China has reopened Tibet to foreign tourists, state media said yesterday, almost two months after imposing a ban ahead of politically sensitive anniversaries.
A group of 11 German travelers arrived in the regional capital of Lhasa late on Saturday, the Xinhua news agency said. The group was on a six-day tour that would take them to a number of “key scenic spots” before leaving for Nepal, Xinhua said.
China requires foreigners to obtain special permission to visit Tibet and routinely bars them from all Tibetan areas of the country during sensitive periods to keep news of unrest from leaking out.
The latest travel ban on foreigners came in February and last month because of the Tibetan New Year and anniversaries of Tibetan uprisings against Chinese rule. A man who answered the telephone at the Lhasa tourism bureau said he had not heard the news about the visitors.
Foreign visitors also were not allowed in ethnically Tibetan areas in Qinghai, Gansu and Sichuan provinces. Telephones at government offices and tourism bureaus in those areas were not answered yesterday.
The China Daily newspaper published a photo of what appeared to be a group of foreign travelers in brightly colored windbreakers carrying hand luggage.
“German tourists arrived at the railway station in Lhasa,” read the caption on the paper’s Web site yesterday.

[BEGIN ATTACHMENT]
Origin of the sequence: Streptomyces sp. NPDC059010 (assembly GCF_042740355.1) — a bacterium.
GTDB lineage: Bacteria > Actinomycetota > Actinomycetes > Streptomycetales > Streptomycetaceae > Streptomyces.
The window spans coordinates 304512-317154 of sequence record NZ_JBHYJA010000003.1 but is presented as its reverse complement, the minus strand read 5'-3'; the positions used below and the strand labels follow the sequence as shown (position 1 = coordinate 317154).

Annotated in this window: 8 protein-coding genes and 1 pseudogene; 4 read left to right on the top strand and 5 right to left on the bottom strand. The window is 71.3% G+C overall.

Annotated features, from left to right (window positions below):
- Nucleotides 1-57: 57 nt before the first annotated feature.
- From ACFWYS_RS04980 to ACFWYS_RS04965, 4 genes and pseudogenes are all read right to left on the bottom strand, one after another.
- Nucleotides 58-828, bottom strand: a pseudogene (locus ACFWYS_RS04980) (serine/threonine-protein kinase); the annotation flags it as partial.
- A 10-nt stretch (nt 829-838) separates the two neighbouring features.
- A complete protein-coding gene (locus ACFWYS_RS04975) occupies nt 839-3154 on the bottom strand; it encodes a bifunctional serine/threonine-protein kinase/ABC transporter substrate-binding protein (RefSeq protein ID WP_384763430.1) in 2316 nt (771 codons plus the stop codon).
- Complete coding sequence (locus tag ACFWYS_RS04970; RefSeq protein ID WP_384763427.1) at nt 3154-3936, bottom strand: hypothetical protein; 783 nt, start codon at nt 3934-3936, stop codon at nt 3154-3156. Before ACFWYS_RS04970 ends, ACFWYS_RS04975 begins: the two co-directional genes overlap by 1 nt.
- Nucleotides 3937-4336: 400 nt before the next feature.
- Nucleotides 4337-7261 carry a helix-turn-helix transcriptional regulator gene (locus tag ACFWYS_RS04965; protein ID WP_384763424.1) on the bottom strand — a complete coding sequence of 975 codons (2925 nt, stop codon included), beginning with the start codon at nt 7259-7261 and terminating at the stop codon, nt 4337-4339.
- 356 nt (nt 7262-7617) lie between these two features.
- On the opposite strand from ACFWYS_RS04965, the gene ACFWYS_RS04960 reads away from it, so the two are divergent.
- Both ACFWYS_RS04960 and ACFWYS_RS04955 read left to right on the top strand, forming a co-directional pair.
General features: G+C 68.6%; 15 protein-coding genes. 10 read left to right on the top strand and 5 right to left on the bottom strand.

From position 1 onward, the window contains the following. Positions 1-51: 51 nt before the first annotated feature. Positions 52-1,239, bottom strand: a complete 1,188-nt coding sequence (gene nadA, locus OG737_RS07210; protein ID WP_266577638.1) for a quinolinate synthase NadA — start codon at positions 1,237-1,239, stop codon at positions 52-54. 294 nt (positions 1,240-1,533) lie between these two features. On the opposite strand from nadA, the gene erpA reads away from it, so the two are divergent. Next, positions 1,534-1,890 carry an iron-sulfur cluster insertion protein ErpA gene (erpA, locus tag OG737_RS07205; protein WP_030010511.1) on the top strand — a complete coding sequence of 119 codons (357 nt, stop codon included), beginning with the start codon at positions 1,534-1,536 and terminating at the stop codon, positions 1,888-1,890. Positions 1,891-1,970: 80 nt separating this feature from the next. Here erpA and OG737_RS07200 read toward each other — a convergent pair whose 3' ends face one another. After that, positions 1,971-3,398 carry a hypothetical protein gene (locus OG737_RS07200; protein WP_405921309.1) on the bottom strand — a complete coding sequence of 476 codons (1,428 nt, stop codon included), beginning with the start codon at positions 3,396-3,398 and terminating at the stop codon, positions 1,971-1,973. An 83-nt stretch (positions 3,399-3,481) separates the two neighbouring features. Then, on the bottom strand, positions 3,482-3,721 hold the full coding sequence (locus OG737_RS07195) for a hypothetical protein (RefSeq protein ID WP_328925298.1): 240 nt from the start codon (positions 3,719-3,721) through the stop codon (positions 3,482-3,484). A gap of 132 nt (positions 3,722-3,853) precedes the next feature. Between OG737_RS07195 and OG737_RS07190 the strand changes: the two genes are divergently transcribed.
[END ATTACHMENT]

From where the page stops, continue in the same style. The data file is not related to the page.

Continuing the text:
Xinhua said that more than 500 foreign tourists were expected to visit Tibet this month but did not give any details.
State media quoted officials as saying that travel was suspended to protect visitors. Authorities, wary of potential unrest, placed the region under de facto martial law, with troops, police patrols and checkpoints blanketing the area.
Despite small pockets of protests — mostly by monks — the period went by without any apparent major disturbances.
The Tibetan New Year, which began on Feb. 25, was subdued because of an unofficial boycott of festivities by Tibetans mourning those who died last spring in anti-government riots in Lhasa and Beijing’s subsequent crackdown.
Chinese officials say 22 people died, but Tibetans say many times more were killed in the March 14 violence, which sparked protests in Tibetan communities in Sichuan, Gansu and Qinghai.
Another potentially explosive date was March 10, which marked the 50th anniversary of a failed Tibetan rebellion against Chinese rule that resulted in the exile of the Dalai Lama, Tibet’s Buddhist leader.
This year, Beijing also sought to commemorate the imposition of direct rule over the Himalayan region with a newly manufactured holiday crowned “Serf Liberation Day” on March 28. It marks the date when Beijing ended the 1959 Tibetan uprising.